By Linda Koco
If only Katrina and Rita did not happen. If only the recession did not cut so deep. If only cancer did not exist.
Everyone says, or at least thinks, “if only” at one time or another–regarding issues big and small.
Insurance product pros are no exception. They have a long “if only” list, covering design, pricing, regulation and more. We’ll examine some of those here. But first, it’s worth noting that sooner or later most people accept the identified problem and move on to “what if”–i.e., exploring how they can respond effectively.
Those who don’t make this transition get mired in negativity and lost productivity.
So then, in the products domain, what are the “if onlys” of the day? And what are the “what ifs” the insurance industry has used to move to more productive territory?
If only customers would take the time to understand their insurance coverage.
What if developers take steps to strengthen understanding? On simpler coverage, try one-size-fits-all policy structure, so owners don’t have to hunt around for all the applicable parts. On more complex products, offer educational materials for point of sale, forms for customers to sign indicating they understand the key elements and certification-level training for advisors who will distribute the products. And, show the product and supporting materials to customer focus groups to find out which areas need greater attention.
If only agents would focus more on meeting customer needs and less on commission levels and making transactions.
What if companies take actions to support this objective? These would include trailer compensation for ongoing service, performance rewards paid with education programs having CE credits and product materials that focus on how the products meet various client needs. And what if insurers support bodies that enhance professionalism among financial advisors?
If only the public and media knew more about how insurance works.
What if industry groups–of advisors as well as companies–formed media and public relations outreach entities that do just that? Even individual firms can do their part, when customers call with questions. And what if the industry were to coordinate with, if not directly partner with, government efforts in this area?
If only New York State Attorney General Eliot Spitzer, the National Association of Securities Dealers, the Securities and Exchange Commission, and other regulators and government officials would quit targeting insurance products and distribution.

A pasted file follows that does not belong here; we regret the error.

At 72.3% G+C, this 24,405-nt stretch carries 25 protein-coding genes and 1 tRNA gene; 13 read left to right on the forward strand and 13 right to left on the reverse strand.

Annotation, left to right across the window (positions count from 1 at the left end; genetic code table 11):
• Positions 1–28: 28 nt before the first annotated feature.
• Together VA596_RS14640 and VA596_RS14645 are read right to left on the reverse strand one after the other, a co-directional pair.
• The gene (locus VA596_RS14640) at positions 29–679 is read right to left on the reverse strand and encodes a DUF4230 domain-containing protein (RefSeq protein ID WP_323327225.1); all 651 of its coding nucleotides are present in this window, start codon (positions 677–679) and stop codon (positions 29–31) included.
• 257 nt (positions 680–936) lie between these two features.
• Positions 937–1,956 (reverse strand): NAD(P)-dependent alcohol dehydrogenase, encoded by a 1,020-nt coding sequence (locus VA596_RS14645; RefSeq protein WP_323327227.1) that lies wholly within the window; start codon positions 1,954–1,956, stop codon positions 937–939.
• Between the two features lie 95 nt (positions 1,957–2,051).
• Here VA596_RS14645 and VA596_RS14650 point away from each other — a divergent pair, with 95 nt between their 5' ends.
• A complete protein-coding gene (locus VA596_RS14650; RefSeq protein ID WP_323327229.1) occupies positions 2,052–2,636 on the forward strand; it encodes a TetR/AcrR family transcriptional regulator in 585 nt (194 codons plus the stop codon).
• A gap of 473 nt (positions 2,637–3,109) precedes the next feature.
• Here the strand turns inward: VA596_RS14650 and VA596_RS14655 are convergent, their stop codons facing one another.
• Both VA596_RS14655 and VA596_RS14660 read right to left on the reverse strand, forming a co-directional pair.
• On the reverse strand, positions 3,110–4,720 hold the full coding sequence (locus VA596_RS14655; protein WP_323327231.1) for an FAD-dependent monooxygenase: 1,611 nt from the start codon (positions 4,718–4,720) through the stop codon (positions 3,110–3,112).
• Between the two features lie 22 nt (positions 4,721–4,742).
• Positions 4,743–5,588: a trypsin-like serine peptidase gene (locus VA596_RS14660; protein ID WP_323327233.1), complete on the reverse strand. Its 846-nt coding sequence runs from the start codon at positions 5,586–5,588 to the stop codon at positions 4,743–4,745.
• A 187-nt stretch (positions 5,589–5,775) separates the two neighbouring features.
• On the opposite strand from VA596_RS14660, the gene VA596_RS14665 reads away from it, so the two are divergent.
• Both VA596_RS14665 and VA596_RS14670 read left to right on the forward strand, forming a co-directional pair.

What if the industry maintains an open-door policy to informational requests and inquiries from these authorities? Further, what if the industry’s government relations offices focus on providing factual information to these bodies, seeking accomplishment of common goals and even potential alliances, as suited.
If only we could keep our prices competitive, without risking profitability.
What if the company takes a business process improvement strategy to all aspects of product design and production? This probably will entail adroit use of new technologies. What savings will result from this that can help on the pricing side? Process improvement is key in underwriting and claims, too. Explore if margins need to be revised in view of current conditions. If taking a mid-point on pricing, what if the firm can use value-addeds to differentiate its offers?
If only the industry had a new product design direction in which to move.
What if the new direction is right before the eyes? The double whammy of aging baby boomers and increased longevity is creating a whole new set of insurance and financial needs that will be here for many years to come. What if the industry can meet those needs with existing products or tweaks to those products? And, what if the industry can sweep other, related products into its offerings, as suggested by MIT’s Joseph Coughlin in this week’s lead article on cutting edge products?
In reviewing the above list, it’s easy to plug in examples of companies, groups and associations that have taken one or more of the “what if” steps. That should be a relief to people who fret about industry weakness in one sector or another, or legal/regulatory upsets of one stripe or another. Some industry leaders are not sitting still with the “if onlys.”
Time was when this industry was not so nimble. It would dig in its heels and say no to many changes–no to universal life, no to long term care, no to variable annuities, etc. But in the past decade, “what if” thinking began taking hold, with the above results. Nirvana is not around the corner. But neither is desolation.
“The double whammy of aging baby boomers and increased longevity is creating a whole new set of insurance and financial needs that will be here for many years to come. What if the industry can meet those needs with existing products or tweaks to those products? And, what if the industry can sweep other, related products into its offerings?”